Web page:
So, if Michael Moore is moved from the Scottish Office as Maddox suggests, it would make sense for Cameron and Clegg to consider replacing him with someone who is, after all, the deputy leader of the Scottish Liberal Democrats. Criticisms of Moore are partially justified, including leading a sometimes toothless attack on Scottish nationalists, but in some respect his position has been undermined by the Prime Minister's misguided interference in Scottish affairs and he's done a reasonable job in the circumstances.  It is by no means certain he will be moved.  And, of course, there would be other candidates to consider, perhaps including Alistair Carmichael or possibly Alan Reid.

What is curious is that Maddox reports that number 10 dislikes Moore's "over-cautious" approach towards the SNP, and is becoming "frustrated" with it. Presumably Cameron (and Clegg) would prefer someone more confrontational and adversarial.  I don't doubt that Swinson could be that person, but in my view that would simply be a huge gift to the Yes campaign.

The most concerning aspect of this potential appointment is the rationale provided in the article, which is naturally speculative but is certainly in keeping with the leadership's recent thinking. Maddox claims that Swinson "has impressed the party leadership since the Tory- Lib Dem coalition came together in 2010. In particular, her decision not to rebel over the coalition decision to increase university tuition fees, despite building a political career on trying to get them scrapped, marked her out for promotion with the leadership of both parties."

And so, there lines the bottom line.  Her appointment, should it arrive, would be the product of loyalty to the coalition, subservience to a party line and an abandonment of a previously held position. Admitttedly, the tuition fees vote was difficult for Liberal Democrat MPs and, while my personal view is that those who voted against were broadly right, retained their integrity and gained the most credibility, I wouldn't necessarily hold MPs who voted differently in low regard. However, that voting in such a way (and, in Swinson's case, doing so in spite of having led opposition against increased fees) should be rewarded by promotions to the cabinet table is simply unbelievable. What message does that send out?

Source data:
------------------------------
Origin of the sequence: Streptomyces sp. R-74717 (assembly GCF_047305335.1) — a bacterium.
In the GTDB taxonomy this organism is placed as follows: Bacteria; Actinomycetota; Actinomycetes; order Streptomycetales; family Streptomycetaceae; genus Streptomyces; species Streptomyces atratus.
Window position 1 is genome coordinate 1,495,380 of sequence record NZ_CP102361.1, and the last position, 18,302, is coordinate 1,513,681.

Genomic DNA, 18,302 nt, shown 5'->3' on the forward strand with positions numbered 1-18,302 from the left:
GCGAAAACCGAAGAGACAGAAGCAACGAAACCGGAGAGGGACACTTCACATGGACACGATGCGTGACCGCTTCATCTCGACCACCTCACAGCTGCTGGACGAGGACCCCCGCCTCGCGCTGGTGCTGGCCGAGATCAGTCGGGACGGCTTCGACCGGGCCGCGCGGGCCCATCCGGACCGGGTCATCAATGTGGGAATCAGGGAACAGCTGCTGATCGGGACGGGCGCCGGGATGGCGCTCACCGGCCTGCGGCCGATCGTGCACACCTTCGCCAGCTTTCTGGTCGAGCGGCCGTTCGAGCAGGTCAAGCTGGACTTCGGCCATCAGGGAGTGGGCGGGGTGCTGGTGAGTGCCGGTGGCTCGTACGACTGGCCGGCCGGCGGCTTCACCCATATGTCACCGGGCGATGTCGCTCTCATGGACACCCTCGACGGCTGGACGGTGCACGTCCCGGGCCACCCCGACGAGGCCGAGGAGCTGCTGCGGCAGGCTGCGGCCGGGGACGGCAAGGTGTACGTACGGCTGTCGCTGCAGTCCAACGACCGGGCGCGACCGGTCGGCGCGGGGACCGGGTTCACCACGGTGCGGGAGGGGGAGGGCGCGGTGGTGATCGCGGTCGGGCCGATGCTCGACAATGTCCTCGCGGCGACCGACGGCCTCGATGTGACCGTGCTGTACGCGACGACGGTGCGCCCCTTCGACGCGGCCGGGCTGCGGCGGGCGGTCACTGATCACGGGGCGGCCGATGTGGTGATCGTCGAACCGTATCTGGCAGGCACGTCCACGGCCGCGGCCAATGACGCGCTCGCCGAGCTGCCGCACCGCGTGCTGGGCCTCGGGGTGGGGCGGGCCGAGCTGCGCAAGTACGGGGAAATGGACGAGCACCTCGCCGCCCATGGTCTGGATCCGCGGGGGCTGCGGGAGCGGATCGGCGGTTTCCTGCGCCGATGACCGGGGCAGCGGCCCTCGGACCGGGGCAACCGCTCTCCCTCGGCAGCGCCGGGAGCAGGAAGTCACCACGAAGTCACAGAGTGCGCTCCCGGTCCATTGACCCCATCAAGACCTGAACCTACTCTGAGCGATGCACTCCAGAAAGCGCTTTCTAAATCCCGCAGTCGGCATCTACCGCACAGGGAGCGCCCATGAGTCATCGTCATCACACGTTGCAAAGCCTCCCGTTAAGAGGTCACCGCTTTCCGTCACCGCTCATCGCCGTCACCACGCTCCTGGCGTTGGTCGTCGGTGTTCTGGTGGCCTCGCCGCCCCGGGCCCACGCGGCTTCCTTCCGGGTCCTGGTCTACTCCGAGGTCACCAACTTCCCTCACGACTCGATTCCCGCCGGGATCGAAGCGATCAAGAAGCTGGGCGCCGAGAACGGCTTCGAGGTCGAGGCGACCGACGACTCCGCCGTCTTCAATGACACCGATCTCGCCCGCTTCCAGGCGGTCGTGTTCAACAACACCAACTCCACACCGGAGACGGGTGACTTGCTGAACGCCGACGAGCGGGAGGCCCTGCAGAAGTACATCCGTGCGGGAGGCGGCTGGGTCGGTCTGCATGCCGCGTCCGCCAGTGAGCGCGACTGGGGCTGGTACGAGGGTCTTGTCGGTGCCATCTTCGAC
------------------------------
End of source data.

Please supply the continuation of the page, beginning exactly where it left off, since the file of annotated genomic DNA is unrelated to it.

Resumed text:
I hope, if offered the opportunity to replace Moore, that Swinson refuses.  She certainly has a bright political future - if she can keep her seat at the next election. The chances of that would diminish significantly if, as fellow Lib Dem activist Norman Fraser suggests, she simply turns into a Lib Dem Michael Forsyth. I fear that her manner and approach, while suitable for other ministries, would be ill-suited to the Scottish Office at a time when the nation considers separating from the UK.  She would struggle to escape from perceptions of being the token woman and, more damagingly, Clegg's poodle.

The lack of women in cabinet is the least of either the coalition's - or the Liberal Democrats' - problems. Of much greater concern is the Prime Minister's apparent willingness to surround himself with only the most loyal and unquestioning, as well as the ruthless way the current Secretary of State for Scotland appears to be being treated when he has generally been consistent with the cabinet line. With unquestioning, near robotic, loyalty being now the quality most required for progression within our party, it makes you wonder - how did we end up like this?


Graeme Cowie said…